“You really didn’t think a spell of that magnitude could be hidden?”
I felt it before I saw it, the tearing of space as uniformed officers patched into the boxcar. I felt Kip and Erant ripped from the engine car, saw them for a moment, their faces panicked. Then a hand grasped my arm, and I was roughly dragged through a sickening patch.
It had been two days. I could see Kip and Erant, in a cell across the hall. They had placed them together, which was in some ways reassuring. Kip looked worried but defiant. Erant was pale. I would watch them speak with one another, but the walls of magic that kept us caged prevented me from hearing what they were saying. Another blessing, I supposed. I couldn’t imagine any universe in which they would want to work with me ever again.
I stood and stretched. The cot was too short for me, and my back ached. My crumpled uniform jacket lay upon the pillow, a sorry attempt at comfort. Kip and Erant glanced at me from across the hall. Erant looked quickly away, ashamed or embarrassed. Kip just looked at me, her expression blank. But I could feel it, even through the containment fields. Her anger was unmistakable.
Suddenly guards filled the hallway, and I watched helplessly as Kip and Erant were escorted from their cell. Erant gave me one more glance, and it seemed her face was grim with pity. I peered after them, hoping for a hint of where they were being taken, but a moment later the spell before me evaporated.
She scowled, clutching the tablet tightly in her hand. The guards around her shifted slightly.
“That’s Evaluator to you, Mr. Fine. Evaluator Price, if you must.”
“Oh, why, thank you.”
Her scowl deepened. She was wearing a blue suit today, finely cut and made of an expensive material. The fabric glimmered with a slight pattern as she approached.
“Your actions have caused no small amount of trouble, Mr. Fine.”
“Although I was doubtful of their involvement to begin with, I am happy to report we have concluded that Yurica Erant and Suzanna Kip were not in any way affiliated with the event, and have therefore let them go.”
Eudora had moved into the room, tapping on her tablet with measured familiarity. I stepped back, wary, watching the guards from the corner of my eye.
“In fact, it was wise to exclude them from your plans,” she continued. “Things certainly would not have gone well for you if you had exploited your position of influence to make them accomplices.”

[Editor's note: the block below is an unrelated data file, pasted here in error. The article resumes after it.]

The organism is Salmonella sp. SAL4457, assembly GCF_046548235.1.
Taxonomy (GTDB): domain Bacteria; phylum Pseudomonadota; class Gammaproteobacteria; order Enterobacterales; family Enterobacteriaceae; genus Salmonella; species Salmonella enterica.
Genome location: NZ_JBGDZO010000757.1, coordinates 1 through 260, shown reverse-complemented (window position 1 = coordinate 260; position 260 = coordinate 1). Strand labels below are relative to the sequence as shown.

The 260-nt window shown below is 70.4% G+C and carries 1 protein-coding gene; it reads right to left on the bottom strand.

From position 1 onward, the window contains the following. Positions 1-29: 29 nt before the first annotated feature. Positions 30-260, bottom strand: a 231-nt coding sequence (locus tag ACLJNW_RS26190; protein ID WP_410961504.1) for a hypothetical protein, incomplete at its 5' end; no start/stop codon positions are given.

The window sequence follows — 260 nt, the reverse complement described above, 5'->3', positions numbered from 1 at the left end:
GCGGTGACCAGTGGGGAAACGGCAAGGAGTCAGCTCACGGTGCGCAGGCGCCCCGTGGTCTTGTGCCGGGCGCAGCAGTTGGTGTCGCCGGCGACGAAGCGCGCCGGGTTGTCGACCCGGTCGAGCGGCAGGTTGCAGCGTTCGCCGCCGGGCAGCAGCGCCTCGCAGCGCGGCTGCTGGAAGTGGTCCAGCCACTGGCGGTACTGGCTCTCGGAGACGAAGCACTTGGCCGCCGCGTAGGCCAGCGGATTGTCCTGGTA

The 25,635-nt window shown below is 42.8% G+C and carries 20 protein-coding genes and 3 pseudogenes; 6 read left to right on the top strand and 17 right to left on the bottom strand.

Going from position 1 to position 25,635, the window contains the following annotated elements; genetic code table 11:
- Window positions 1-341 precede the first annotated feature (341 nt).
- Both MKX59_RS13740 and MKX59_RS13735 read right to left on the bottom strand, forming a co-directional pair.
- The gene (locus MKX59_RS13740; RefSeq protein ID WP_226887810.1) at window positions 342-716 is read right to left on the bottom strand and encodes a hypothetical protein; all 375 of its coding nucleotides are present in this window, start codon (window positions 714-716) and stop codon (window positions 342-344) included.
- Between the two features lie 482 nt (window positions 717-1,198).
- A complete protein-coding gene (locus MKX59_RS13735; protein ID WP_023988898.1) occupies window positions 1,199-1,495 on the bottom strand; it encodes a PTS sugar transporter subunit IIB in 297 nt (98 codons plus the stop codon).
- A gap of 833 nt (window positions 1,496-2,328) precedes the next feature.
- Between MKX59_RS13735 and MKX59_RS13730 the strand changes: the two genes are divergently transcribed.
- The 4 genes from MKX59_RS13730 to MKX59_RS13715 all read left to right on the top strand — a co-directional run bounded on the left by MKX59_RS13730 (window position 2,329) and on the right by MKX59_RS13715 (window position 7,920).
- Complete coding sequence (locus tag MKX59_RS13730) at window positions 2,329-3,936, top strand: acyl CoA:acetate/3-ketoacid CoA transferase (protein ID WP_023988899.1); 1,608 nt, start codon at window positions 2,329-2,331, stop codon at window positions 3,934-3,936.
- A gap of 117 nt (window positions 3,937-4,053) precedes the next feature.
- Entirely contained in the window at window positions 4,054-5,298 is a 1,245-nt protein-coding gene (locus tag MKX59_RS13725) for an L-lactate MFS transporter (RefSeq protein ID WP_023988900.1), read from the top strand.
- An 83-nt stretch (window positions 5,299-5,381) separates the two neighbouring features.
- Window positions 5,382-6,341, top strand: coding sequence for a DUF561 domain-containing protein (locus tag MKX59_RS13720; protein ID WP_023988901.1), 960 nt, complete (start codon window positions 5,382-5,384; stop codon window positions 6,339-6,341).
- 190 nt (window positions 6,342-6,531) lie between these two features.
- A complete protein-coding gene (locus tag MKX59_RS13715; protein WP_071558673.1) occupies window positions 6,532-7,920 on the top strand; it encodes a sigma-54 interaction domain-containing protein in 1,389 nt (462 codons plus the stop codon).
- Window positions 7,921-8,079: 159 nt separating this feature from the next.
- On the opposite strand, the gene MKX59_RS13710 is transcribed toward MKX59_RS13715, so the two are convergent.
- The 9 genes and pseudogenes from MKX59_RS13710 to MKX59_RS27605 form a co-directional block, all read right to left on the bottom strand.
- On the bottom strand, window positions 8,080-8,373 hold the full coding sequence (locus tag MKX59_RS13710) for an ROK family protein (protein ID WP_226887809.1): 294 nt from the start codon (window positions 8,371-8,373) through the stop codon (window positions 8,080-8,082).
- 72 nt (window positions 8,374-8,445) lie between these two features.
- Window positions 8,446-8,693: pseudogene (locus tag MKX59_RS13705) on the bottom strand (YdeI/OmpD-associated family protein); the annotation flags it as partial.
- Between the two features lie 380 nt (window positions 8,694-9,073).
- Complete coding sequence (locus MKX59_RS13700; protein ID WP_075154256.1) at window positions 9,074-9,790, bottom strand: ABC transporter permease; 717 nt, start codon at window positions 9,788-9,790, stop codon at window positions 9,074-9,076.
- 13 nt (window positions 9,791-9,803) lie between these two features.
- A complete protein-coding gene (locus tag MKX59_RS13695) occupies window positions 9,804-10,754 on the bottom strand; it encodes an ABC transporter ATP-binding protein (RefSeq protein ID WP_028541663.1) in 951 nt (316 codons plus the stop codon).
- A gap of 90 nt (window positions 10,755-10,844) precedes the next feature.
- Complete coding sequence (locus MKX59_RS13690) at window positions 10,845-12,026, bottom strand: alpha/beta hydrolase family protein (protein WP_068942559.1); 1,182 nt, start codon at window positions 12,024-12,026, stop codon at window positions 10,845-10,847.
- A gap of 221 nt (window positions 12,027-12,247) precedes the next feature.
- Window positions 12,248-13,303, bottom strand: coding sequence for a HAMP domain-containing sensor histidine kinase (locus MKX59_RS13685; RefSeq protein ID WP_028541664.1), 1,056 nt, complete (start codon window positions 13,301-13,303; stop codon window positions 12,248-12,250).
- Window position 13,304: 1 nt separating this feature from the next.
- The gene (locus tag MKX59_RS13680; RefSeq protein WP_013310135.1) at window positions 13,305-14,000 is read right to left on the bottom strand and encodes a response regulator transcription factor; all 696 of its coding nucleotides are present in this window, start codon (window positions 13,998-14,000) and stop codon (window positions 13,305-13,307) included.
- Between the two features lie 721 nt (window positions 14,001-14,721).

“Accomplices? What event? What are you talking about?”
Eudora looked up, her eyes narrowed.
“Mr. Fine, your evasions are not going to keep us from taking appropriate action. You may deny it all you want, but we know you caused the Raven Fire, and you will be dealt with accordingly.”
I felt sick.
“No,” I whispered. “That wasn’t me.”
“Don’t be ridiculous. Who else requested access to the Raven Drums immediately before they were destroyed? Who else has your level of influence among the Historians?”
My chest tightened. I grew lightheaded as I struggled for breath. I inhaled sharply as Eudora stepped closer, her face raised to mine. I believed I saw a glimmer of satisfaction in her eye and heard a smile in her voice.
“And who else has repeatedly, in public, denounced the Laws? Complained of their obsolescence?”
I backed away but she advanced, forcing me against the wall. I was sweating, desperate to escape. I could feel myself involuntarily reaching out to patch, inwardly wincing at the sting of magical and technical resistance.
“Who else has sought to push the limits of what QuiP stands for? Who else has made it their personal mission to ignore the order of our society?” Her voice had grown sharp, a weapon to wound. I felt it acutely.
“You’re a disgrace to this company, and to this world. You have destroyed something sacred, something we all believed in.”
She finally stepped back, leaving a space between us that pulsed with hatred and disgust. I leaned against the wall, dizzy with fear. The Evaluator moved back into the hallway, and just before she raised the barrier, she spat,
“I hope you drown.”
I heard the buzz of magic as the barrier returned. I retched, barely making it to the toilet before I was sick. I gagged, spitting out the bile that continued to rise at the back of my throat. When I was sure nothing else could come up, I sat back, my head against the wall, shaking, sweat trickling down my neck.
She couldn’t have meant it. There was no greater penalty for a crime than drowning. Drowning was capital punishment. There hadn’t been a drowning for as long as I could remember, perhaps years before I was even born.
If it had come down to that, things were worse than I thought.